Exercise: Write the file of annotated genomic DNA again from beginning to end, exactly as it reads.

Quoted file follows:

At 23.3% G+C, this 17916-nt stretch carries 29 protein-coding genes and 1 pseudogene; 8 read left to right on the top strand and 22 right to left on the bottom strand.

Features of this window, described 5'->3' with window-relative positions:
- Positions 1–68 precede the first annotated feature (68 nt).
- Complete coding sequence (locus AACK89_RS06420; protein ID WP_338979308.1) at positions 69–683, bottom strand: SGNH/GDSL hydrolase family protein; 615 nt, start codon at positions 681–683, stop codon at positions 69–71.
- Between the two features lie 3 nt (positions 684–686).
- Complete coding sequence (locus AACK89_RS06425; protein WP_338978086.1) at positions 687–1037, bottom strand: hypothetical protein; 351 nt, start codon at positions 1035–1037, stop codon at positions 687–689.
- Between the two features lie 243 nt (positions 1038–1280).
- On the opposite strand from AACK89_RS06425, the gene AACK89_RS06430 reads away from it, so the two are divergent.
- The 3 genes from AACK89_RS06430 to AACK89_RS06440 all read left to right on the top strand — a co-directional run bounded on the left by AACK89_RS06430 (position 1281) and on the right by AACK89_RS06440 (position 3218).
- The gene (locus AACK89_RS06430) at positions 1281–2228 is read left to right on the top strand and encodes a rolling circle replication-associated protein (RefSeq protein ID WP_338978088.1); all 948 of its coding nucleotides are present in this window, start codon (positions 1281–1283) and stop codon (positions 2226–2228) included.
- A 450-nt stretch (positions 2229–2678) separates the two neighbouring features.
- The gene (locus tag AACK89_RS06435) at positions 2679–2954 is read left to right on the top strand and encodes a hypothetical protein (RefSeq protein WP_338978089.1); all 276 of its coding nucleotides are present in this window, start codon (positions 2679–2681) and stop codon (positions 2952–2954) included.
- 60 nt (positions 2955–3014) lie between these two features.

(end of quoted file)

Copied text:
At 23.3% G+C, this 17916-nt stretch carries 29 protein-coding genes and 1 pseudogene; 8 read left to right on the top strand and 22 right to left on the bottom strand.

Features of this window, described 5'->3' with window-relative positions:
- Positions 1–68 precede the first annotated feature (68 nt).
- Complete coding sequence (locus AACK89_RS06420; protein ID WP_338979308.1) at positions 69–683, bottom strand: SGNH/GDSL hydrolase family protein; 615 nt, start codon at positions 681–683, stop codon at positions 69–71.
- Between the two features lie 3 nt (positions 684–686).
- Complete coding sequence (locus AACK89_RS06425; protein WP_338978086.1) at positions 687–1037, bottom strand: hypothetical protein; 351 nt, start codon at positions 1035–1037, stop codon at positions 687–689.
- Between the two features lie 243 nt (positions 1038–1280).
- On the opposite strand from AACK89_RS06425, the gene AACK89_RS06430 reads away from it, so the two are divergent.
- The 3 genes from AACK89_RS06430 to AACK89_RS06440 all read left to right on the top strand — a co-directional run bounded on the left by AACK89_RS06430 (position 1281) and on the right by AACK89_RS06440 (position 3218).
- The gene (locus AACK89_RS06430) at positions 1281–2228 is read left to right on the top strand and encodes a rolling circle replication-associated protein (RefSeq protein ID WP_338978088.1); all 948 of its coding nucleotides are present in this window, start codon (positions 1281–1283) and stop codon (positions 2226–2228) included.
- A 450-nt stretch (positions 2229–2678) separates the two neighbouring features.
- The gene (locus tag AACK89_RS06435) at positions 2679–2954 is read left to right on the top strand and encodes a hypothetical protein (RefSeq protein WP_338978089.1); all 276 of its coding nucleotides are present in this window, start codon (positions 2679–2681) and stop codon (positions 2952–2954) included.
- 60 nt (positions 2955–3014) lie between these two features.